In fact as of last evening, the five strips are all but done. They're patiently resting on stitch holders, waiting for me to confirm row counts before I execute the bind off. Once that step is completed, I can begin assembling the pieces into a finished whole.
From one perspective, this project is zipping along at a rapid pace (for me), and if I can sustain it, the entire afghan will have moved from cast on to completion in a matter of weeks. From another perspective, this WIP has been in the works for the better part of a year.
I cast on for the first strip of the existing version 17 days ago. However, I've been swatching and test knitting (and ripping and frogging) these yarns off and on for more than nine months. Last fall, for instance, I knit two full strips in the reversible cable rib stitch before I finally faced facts: There just wasn't enough of the red mystery yarn to make the afghan work the way I'd envisioned it.
The test strips went to the frog pond, while I headed back to the drawing board and knitting chair. I focused on finishing other projects, but I continued to sketch, swatch and frog to come up with a new approach for this one. In the end, I returned to my roots and chose the fluted ridge stitch, which produces a reversible fabric that looks the same on both sides.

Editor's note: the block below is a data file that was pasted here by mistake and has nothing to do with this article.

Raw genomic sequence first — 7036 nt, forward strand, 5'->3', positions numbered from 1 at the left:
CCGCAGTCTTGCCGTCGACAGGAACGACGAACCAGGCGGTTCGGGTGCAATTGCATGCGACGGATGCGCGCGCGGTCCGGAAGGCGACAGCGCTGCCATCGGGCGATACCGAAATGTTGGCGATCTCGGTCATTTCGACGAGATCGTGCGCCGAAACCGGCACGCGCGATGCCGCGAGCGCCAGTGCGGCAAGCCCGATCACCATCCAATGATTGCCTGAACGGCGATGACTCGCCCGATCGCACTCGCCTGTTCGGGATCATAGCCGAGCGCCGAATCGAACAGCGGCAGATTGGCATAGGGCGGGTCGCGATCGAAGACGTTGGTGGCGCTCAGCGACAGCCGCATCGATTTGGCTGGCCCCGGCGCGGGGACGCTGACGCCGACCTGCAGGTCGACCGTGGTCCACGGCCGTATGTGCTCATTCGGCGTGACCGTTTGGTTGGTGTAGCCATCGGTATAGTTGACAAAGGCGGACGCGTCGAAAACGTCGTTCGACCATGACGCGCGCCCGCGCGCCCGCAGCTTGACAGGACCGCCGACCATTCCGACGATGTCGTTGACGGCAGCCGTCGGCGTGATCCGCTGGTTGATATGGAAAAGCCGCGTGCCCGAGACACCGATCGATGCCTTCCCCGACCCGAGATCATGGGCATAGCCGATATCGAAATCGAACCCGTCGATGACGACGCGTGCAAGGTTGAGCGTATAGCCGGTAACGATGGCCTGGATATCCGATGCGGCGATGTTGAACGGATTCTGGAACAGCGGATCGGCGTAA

Here's the conundrum: Ravelry confirms the official start date was less than three weeks ago. However, the ongoing experimentation and constant knit-frog-knit cycle makes it feel as if I've been working on it forever.
These contradictions led to this realization: This is a simple, straightforward project. Now. The path I traveled to get there has been long, convoluted, time intensive and occasionally frustrating.
Sometimes there really are two sides to the story. Sometimes both sides are true.
To see more fiber works, visit Wisdom in Wonder and Natural Suburbia.